Megren looks at him. “Oh– no. I didn’t mean it like that.”
Lanisen rubs the side of his face, glancing back toward the castle.
Megren releases a breath.
Lanisen says, “I’ll try to, I’ll try to–” He stops and shuts his eyes briefly. “No, I’m– sorry, it’s, it’s different, I don’t know how to–”
Megren says, “I don’t mean to ask it of you, I know it’s not the same. I’m not asking anything.”
Lanisen stops talking. He moistens his lips and nods.
Megren says, “I’m sorry, I’m saying all kinds of wrong things.”
Lanisen says, shifting to face her more fully, “No, that’s– it’s not, it’s not you.”
Megren says, “It partly is. Usually I figure out what to say.”
Lanisen says, “I don’t– I’m sorry, I don’t know how to, to think about it, or talk about it, I can’t–”
Megren asks, “Do you want to try, or do you want to think about or talk about something else?’
Lanisen shifts. “Something else?” he requests, lowering his head.
Megren nods, and says, “Have you seen Dalia yet?”
Lanisen shakes his head. “She wasn’t in the kitchen when I went.”
Megren says, “She’ll be glad to see you, I should think.”
Lanisen says, “It’ll be good to see her.”
Megren says, “And Reina.”
Lanisen says, “Yeah.”
Megren says, “And your best friend Nathen.”
Lanisen shifts uncomfortably, glancing back toward the castle.
Megren screws up her face at him. “I’m teasing.” She goes back to listing. “Sir Myles and Sir Chal, and Mistress Sareen.”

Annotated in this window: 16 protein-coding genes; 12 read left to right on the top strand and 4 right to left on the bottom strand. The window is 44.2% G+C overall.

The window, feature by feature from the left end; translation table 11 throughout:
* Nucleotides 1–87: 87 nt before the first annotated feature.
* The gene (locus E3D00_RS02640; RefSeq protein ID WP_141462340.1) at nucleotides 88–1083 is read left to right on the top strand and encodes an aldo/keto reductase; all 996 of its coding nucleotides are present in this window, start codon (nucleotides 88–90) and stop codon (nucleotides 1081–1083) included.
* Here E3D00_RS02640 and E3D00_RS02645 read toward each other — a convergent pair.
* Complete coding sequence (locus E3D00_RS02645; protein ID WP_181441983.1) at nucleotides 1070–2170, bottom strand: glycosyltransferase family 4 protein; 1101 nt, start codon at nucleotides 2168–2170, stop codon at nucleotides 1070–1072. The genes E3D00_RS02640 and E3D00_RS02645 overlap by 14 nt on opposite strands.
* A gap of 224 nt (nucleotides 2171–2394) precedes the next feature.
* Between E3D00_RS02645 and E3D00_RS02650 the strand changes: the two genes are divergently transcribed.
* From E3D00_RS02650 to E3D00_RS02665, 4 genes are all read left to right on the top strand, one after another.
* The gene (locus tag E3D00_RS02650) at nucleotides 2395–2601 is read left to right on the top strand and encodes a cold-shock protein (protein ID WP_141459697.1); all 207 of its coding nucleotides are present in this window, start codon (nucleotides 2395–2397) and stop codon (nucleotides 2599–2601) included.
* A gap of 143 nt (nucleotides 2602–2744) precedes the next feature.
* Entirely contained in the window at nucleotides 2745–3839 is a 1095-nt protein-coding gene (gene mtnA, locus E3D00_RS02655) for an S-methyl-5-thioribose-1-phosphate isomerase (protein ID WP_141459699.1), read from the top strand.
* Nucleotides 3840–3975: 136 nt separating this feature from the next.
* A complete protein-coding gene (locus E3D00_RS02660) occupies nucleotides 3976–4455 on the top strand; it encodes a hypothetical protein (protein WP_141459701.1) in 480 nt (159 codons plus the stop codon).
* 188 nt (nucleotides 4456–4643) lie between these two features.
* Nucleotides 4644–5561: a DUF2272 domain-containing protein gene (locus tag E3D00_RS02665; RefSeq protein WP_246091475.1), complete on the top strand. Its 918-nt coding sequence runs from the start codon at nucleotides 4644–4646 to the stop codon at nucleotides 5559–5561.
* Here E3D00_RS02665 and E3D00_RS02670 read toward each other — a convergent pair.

Lanisen draws a deep breath and nods.
Megren says, “Tohol, and Maisie, and Nia, and all the ones I get mixed up with each other.”
Lanisen says, “Yes.”
Megren says, “Tiny and Mew.”
Lanisen says, “You got a long list.”
Megren says, “That’s /your/ list.”
Lanisen says, “Right, yeah.”
Megren says, “My list is much shorter; I won’t be glad to see anyone.”
Lanisen snorts and looks down, grinning faintly.
Megren wrinkles her nose at the waterfall thoughtfully.
Lanisen says, “It’s too cold for swimmin’.”
Megren glances at him, confused, and then she wrinkles her nose again and sticks out her tongue.
Lanisen half-grins, tired but trying.
Megren looks back at the waterfall. “I was just thinking about how–” she squints an eye. “Like… I had a glove that I wore all the time, and then I lost it and I had to get a new one, and I didn’t like the new one as well, and then I found the old one again maybe a year or more later, I was thinking about how it felt to look at it again.”
Lanisen blinks a few times.
Megren looks at the waterfall again. “I mean, I was glad I had it back, and it worked better, but I was all used to the new one.”
Lanisen pauses. “You’re not talkin’ about gloves,” he reasons. “But I’m not sure what it is you are talkin’ about.”
Megren lifts her shoulders. “I guess — just everything’s so familiar suddenly, and nothing’s been familiar in over a month, and that feels strange, and familiarity feeling strange is strange too.”
Lanisen says, “Oh.” He pauses, and nods. “I know what you mean.”
Megren takes a breath and nods too.
Lanisen says, “I don’t suppose it’ll stay strange long.”
Megren says, “Probably not.”
Lanisen asks, “How’re you doin’?”
Megren lifts her shoulders.
Megren says, “I don’t think — ” She pushes her mouth to the side and moves as if to sit, but the ground is icy wet, and the walls are, too. She crosses her arms and shrugs again.